Now this citation, from the book of Jonah, has the distinct advantage of its use of the word, fainted, being from the original, and thus not necessitating the use of italics.

It is, sincerely, amazing to discover how many English versions, or translations there are that have not included the use of, I had fainted, or some variant of the same idea. Bible Gateway, that helpful website, lists about fifty-five different English versions, and, surprisingly, more than forty of those listed do not, yes, we said, do not employ that ‘artifice’ of the italicized, I had fainted, or, I would have lost heart (NKJ), or, I would have despaired (NASB1995; whatever that is), More than forty began, in one way or another, coming right out of the gate with, such as; ‘I believe that I shall see the goodness of the Lord in the land of the living.’ (RSV). And one of these versions seems to be, possibly, sympathetic to the Methodist preacher mentioned at the outset. They have rendered the verse in the following manner; [What, what would have become of me] had I not believed that I would see the Lord’s goodness in the land of the living! The Amplified Version, Classic Edition, making use of brackets rather than italics. But is not, ‘What, what would have become of me’ much more likely to contain the sentiment of the original to a greater degree than the italicized I had fainted? Can we not readily associate our own experiences with such an expression?    Was there not a day in which we may well have uttered such a statement as ‘what would have become of me had I not believed?’ We may not be compelled to respond, I would have fainted, or, I would have despaired, or, I would have lost heart; but much more likely, our response would be, I would be entirely lost. If I had never received the gift of faith from God, I would be eternally separated from Him. I would have been cast into the outer darkness, where there is ‘the weeping and the gnashing of teeth.’ We would be worshippers of the beast and his image; we would receive a mark on our forehead; we would be given to drink the wine of the wrath of God, which is prepared unmixed in the cup of his anger. And we would then, instead, be tormented with fire and brimstone in the presence of the holy angels, and in the presence of the Lamb; the Lamb of God slain from the foundation of the world, the Lamb of God that, if I had believed, if His blood had purchased for me the precious gift of faith, enabling me to believe, I would rather be enfolded in His arms for ever and ever. But if I had not believed; if I had not believed to see the goodness of Jehovah in the land of the living; in the land of the living with Him for ever and ever. But, lo, I do believe that I will see the goodness of Jehovah; of Jehovah-Jesus, in the land of the living; for He is the Goodness of Jehovah incarnate. What if, what if, He has died for me? Then, assuredly, I will see Him in the land of the living. He, who cannot lie, has told me, Let not your heart be troubled: believe in God, believe also in me. In my Father’s house are many mansions; if it were not so, I would have told you; for I go to prepare a place for you. And if I go and prepare a place for you, I come again, and will receive you unto myself; that where I am, there ye may be also.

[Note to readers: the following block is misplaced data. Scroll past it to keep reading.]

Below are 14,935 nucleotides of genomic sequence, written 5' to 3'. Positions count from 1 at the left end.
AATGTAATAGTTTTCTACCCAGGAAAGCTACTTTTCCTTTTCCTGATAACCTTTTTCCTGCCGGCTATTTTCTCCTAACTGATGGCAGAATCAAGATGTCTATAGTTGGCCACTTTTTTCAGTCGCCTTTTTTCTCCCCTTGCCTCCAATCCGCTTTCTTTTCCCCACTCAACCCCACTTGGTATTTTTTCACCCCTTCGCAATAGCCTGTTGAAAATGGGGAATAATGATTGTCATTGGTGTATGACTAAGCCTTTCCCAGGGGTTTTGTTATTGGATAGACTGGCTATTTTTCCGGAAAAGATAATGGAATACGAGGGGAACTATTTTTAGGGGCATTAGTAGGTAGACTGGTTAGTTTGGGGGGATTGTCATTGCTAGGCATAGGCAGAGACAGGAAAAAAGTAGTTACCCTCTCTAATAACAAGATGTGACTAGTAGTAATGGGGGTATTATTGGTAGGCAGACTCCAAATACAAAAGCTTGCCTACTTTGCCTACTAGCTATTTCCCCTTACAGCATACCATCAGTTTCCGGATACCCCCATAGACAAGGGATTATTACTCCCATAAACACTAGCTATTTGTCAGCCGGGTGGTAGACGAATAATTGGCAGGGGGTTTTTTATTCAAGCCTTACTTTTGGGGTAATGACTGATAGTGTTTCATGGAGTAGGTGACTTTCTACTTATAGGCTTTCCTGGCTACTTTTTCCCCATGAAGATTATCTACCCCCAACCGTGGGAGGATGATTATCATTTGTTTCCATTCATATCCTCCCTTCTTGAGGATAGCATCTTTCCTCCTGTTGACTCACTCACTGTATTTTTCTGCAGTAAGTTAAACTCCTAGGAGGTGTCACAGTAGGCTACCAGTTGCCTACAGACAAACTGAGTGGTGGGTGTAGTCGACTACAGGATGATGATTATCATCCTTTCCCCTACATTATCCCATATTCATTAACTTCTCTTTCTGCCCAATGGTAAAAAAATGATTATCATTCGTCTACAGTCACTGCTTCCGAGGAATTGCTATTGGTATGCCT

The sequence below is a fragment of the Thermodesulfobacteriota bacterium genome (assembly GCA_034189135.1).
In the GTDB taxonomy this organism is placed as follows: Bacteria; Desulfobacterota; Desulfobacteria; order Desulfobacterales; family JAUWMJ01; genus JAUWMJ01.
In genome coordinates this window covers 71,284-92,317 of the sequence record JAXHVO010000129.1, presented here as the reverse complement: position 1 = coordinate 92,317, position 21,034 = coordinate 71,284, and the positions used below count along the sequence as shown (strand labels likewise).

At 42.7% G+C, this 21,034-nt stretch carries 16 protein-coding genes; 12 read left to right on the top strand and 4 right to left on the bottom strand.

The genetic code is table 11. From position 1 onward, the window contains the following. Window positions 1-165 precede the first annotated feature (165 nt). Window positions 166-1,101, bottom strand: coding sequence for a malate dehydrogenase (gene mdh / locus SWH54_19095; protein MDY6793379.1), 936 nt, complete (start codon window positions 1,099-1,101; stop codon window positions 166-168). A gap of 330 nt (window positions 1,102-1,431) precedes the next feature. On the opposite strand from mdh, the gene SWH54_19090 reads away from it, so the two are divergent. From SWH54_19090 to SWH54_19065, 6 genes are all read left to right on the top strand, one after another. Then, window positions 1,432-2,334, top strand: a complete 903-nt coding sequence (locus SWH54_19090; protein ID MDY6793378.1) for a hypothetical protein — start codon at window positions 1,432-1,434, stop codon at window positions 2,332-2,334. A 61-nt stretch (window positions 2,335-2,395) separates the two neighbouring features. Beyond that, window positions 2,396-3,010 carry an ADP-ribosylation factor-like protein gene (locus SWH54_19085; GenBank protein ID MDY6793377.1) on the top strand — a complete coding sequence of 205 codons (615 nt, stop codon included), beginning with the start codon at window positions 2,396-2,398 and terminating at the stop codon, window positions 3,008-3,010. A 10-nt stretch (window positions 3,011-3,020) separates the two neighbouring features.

What! what, alas! should have become of me? were it not for the gift of faith? Were it not for the Blood of the Lamb of God? Were it not for the love of God from before the foundation of the world? why are we not much more thankful for the gift of repentance; the gift of forgiveness granted to that God-given repentance? Why are we not more thankful for these mercies of our loving God; through the merit of His darling Son, our Lord Jesus Christ; our bleeding Sacrifice; and that regenerating grace applied by the love of God to our hearts by God the Holy Spirit? 

David Farmer, elder

Fellowship Bible Church